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Is environmental experience a good start for a plating career?





October 16, 2008

I have a question for you. I would love to get started in the plating/anodizing field. I have a degree in Environmental Science, and I have been working in water/wastewater treatment now for 6 years. Would my experience, in your opinion, give me a leg up? Do you think my knowledge of chemical, physics, and environmental issues would help me along? It seems to me, from my research on the field, that the main concern with plating is the environmental/health hazards.

Brian Jakson
n/a - South Carolina



October 17, 2008

Hi, Brian. I would summarize the situation by saying that environmental and safety compliance is not the principal issue facing plating shops, but it is by far the biggest distraction. You can't get away from the all-consuming time drain that it is.

Those people who by disposition and/or training tend towards embracing an environmental agenda will find it less maddening, whereas those who want to focus on sales, business management, or the science of electrochemistry tend to go slowly nuts, muttering "he has sent hither swarms of Officers to harass our People, and eat out their substance" :-)

Regards,

Ted Mooney, finishing.com
Ted Mooney, P.E.
Striving to live Aloha
finishing.com - Pine Beach, New Jersey



October 27, 2008

Hi Kevin. Any chemistry-related training is a huge plus in electroplating, but I have to say, my training being in environmental chemistry, you have the basics to be very useful in the plating field. Like Ted said, nowadays the actual plating seems to be secondary to all the environmental, health and safety issues. I started almost 40 years ago as strictly a plating technician, but the last 20 years have been more closely linked to environmental issues. Oh, and a little management training wouldn't hurt...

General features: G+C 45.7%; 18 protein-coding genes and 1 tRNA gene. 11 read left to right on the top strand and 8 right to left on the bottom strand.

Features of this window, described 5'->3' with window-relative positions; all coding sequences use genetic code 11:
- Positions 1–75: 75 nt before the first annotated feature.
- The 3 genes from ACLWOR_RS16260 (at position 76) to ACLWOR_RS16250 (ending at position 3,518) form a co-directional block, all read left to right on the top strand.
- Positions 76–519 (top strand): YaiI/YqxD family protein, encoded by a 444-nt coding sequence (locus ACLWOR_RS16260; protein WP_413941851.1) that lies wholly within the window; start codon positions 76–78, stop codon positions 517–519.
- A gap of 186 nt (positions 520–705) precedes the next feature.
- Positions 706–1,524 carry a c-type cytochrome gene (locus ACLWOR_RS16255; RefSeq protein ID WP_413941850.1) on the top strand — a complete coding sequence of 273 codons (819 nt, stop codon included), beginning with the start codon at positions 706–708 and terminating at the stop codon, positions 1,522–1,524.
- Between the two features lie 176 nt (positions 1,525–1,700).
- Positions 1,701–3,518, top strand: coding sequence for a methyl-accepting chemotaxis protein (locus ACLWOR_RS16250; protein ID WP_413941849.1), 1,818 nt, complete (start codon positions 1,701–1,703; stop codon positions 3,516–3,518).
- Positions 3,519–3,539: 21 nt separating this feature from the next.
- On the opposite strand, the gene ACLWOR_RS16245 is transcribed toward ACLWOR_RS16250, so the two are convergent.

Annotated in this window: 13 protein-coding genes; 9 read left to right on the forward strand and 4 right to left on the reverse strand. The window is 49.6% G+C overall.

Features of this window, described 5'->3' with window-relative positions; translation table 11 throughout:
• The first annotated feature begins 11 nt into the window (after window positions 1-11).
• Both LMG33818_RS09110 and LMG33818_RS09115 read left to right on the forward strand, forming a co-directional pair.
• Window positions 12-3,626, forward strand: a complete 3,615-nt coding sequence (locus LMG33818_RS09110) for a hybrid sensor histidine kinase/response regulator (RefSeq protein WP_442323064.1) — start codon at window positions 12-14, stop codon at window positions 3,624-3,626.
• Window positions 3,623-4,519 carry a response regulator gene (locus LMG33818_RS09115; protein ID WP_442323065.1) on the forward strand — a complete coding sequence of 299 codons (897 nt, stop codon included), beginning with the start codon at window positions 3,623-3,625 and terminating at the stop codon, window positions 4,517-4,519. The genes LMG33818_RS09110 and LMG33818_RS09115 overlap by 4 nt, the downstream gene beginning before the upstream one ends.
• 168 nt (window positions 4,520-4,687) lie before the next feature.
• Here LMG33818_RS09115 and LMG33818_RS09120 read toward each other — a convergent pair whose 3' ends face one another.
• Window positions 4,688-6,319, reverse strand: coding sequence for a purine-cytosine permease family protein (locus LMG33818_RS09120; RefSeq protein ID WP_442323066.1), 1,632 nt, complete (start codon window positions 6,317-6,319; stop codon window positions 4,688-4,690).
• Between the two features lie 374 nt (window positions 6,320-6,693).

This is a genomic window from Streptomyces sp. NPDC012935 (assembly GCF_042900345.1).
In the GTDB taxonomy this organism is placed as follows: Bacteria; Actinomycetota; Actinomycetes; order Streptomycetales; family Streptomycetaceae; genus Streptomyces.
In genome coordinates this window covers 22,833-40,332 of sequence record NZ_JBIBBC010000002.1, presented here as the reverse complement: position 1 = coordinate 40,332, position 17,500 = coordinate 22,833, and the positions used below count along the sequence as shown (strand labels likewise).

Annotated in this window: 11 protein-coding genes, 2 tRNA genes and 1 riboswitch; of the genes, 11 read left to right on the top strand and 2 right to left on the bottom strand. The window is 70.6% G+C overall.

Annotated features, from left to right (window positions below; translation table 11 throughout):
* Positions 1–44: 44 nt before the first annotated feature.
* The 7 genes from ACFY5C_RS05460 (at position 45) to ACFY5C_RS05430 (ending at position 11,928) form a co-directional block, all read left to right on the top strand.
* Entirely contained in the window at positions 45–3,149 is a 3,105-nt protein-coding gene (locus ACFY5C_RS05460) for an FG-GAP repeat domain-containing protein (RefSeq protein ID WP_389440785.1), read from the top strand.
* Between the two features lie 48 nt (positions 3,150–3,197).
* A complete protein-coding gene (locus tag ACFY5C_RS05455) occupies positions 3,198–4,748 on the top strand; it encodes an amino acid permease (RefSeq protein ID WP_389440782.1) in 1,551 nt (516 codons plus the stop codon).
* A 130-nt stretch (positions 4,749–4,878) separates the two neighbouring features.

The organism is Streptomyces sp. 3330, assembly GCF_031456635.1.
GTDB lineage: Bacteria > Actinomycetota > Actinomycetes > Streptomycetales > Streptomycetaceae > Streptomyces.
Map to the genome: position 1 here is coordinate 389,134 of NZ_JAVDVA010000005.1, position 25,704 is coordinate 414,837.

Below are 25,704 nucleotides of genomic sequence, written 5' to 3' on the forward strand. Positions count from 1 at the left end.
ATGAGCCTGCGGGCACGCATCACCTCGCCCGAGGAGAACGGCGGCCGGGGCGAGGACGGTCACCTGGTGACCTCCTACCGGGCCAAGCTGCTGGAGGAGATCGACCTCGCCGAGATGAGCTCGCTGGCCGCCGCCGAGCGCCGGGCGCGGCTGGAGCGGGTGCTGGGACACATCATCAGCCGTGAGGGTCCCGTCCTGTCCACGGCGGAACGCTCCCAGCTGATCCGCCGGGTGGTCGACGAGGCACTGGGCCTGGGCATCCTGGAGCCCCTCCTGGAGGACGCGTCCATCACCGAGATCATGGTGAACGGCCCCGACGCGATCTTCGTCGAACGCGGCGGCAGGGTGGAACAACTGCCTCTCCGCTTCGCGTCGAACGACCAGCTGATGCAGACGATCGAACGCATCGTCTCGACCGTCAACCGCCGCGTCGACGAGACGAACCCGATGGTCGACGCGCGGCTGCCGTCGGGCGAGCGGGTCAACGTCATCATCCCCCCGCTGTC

G. Brackett III
- Maine



October 31, 2008

I started out in environmental/wastewater treatment.

It does not open doors for me the way it used to, because so many shops have gone to zero discharge.

A good knowledge of ion exchange, RO, and other water recycling techniques might stand you in better stead than traditional effluent treatment knowledge.

dave wichern
Dave Wichern
Consultant - The Bronx, New York



October 31, 2008

Hi, Dave. I find your reply very interesting. Yes, a number of shops have gone to zero discharge but I would have doubt that it's even ten percent. Do you have reason to believe it's more than that? Or maybe there's a particular geographical/regional concentration?

Regards,

Ted Mooney, finishing.com
Ted Mooney, P.E.
Striving to live Aloha
finishing.com - Pine Beach, New Jersey



November 4, 2008

It may very well be, Ted, that my view is a product of my fairly disappointing search for work here in the NY metro area.

I'm in the process of doing a lateral career shift to municipal WW treatment, because the opportunities here (largely owing to the attitude of the local regulators) for treatment for release to POTW's are so limited.

dave wichern
Dave Wichern
Consultant - The Bronx, New York


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